Stimulation of blood mononuclear cells with bacterial virulence factors leads to the release of pro-coagulant and pro-inflammatory microparticles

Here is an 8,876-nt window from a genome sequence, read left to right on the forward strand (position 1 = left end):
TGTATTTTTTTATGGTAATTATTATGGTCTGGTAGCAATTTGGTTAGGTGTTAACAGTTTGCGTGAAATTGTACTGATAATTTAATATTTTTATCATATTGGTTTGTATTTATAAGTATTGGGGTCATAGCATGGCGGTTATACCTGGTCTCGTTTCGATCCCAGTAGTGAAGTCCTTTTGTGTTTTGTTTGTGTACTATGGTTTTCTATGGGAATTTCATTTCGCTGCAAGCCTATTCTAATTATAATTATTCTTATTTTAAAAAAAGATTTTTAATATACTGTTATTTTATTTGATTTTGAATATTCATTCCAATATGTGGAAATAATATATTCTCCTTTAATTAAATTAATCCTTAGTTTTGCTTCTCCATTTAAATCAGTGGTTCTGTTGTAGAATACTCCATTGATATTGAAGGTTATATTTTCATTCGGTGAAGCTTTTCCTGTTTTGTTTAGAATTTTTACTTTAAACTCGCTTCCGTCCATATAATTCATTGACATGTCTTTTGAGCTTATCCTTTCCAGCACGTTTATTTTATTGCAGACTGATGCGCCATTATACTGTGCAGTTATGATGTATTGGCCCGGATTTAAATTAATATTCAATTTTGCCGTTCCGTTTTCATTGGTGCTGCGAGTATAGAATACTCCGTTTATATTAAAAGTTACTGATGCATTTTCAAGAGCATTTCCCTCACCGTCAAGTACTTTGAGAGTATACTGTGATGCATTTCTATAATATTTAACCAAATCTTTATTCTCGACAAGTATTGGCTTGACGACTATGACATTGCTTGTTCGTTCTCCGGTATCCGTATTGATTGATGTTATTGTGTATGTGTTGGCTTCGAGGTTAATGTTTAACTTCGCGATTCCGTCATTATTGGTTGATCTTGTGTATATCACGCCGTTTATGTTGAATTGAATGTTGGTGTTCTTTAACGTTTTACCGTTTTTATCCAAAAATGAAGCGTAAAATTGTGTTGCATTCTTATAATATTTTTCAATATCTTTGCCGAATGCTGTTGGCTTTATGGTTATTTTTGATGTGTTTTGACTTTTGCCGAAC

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Severe infectious diseases remain a major and life-threatening health problem. In serious cases a systemic activation of the coagulation cascade and hypovolemic shock are critical complications that are associated with high mortality rates. Here we report that blood mononuclear cells, stimulated with M1 protein of Streptococcus pyogenes or other bacterial virulence factors, produce not only pro-coagulant, but also pro-inflammatory microparticles (MPs). Our results also show that activation of the contact system on MPs contributes to these two effects. Phosphatidylserine (PS) plays an important role in these processes as its upregulation on MPs allows an assembly and activation of the contact system. This in turn results in stabilization of the tissue factor-induced clot and a processing of high-molecular-weight kininogen by plasma kallikrein followed by the release of bradykinin, a potent vascular mediator. Pro-coagulant monocyte-derived MPs were identified in plasma samples from septic patients and further analysis of MPs from these patients revealed that their pro-coagulant activity is dependent on the tissue factor- and contact system-driven pathway.